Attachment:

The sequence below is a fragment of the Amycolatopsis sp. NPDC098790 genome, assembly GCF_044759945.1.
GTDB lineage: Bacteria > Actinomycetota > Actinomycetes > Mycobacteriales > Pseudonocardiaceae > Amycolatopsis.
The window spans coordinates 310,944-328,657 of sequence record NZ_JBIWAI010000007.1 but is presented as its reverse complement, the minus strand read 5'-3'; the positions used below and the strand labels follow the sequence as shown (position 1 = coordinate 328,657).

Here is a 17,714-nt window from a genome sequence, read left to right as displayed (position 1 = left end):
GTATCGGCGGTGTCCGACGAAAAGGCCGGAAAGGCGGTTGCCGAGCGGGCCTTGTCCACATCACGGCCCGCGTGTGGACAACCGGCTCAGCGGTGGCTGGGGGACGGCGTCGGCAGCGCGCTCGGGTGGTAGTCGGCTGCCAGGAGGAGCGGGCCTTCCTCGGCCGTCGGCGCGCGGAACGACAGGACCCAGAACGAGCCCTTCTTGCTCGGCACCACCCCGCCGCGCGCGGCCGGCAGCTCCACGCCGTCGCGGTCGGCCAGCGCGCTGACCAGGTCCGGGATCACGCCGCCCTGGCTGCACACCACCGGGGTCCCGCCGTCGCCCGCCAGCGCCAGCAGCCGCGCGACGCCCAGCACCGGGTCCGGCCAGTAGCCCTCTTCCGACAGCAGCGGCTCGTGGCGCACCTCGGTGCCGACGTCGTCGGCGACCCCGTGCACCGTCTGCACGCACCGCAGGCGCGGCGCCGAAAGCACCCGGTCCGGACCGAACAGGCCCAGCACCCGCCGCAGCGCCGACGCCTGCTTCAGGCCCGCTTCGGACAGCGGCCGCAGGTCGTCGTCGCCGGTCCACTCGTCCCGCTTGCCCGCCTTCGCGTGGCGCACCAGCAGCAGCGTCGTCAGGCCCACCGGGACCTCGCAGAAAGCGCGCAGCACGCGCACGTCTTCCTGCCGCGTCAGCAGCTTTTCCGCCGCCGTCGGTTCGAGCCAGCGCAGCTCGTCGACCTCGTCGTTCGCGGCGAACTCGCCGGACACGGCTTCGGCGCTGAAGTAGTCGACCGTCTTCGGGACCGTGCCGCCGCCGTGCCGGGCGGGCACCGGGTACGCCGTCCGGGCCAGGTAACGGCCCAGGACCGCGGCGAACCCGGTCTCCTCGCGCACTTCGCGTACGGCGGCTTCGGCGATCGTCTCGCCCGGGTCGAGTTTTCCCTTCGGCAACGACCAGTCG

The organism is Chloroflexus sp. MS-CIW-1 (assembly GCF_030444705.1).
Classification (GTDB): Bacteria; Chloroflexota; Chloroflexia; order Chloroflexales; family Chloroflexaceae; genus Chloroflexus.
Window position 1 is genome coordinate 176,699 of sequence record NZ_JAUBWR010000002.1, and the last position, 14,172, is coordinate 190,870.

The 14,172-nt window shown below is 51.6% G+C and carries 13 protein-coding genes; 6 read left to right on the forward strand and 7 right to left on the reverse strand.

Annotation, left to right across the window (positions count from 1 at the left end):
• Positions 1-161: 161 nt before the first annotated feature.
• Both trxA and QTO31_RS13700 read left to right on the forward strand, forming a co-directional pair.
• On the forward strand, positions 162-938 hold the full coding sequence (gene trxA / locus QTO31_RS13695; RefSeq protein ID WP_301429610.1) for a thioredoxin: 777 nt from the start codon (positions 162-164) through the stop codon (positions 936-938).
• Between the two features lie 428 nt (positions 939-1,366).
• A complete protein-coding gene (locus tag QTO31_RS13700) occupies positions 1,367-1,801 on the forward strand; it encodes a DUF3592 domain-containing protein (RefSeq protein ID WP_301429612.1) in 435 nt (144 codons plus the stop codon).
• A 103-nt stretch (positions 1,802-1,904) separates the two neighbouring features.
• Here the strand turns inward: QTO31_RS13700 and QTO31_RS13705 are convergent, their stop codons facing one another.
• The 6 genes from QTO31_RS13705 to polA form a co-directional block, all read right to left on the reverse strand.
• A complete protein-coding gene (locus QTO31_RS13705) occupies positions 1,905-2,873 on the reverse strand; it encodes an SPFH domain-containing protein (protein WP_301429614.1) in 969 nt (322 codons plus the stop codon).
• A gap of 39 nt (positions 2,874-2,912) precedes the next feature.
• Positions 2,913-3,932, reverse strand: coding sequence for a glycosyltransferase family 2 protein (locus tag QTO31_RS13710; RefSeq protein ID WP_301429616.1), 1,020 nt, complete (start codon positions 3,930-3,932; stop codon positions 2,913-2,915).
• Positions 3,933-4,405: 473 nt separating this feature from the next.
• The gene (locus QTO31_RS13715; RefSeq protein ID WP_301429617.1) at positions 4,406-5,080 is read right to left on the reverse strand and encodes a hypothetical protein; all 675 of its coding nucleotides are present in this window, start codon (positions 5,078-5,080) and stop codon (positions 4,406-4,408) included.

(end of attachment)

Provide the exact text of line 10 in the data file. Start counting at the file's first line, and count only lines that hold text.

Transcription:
Annotation, left to right across the window (positions count from 1 at the left end):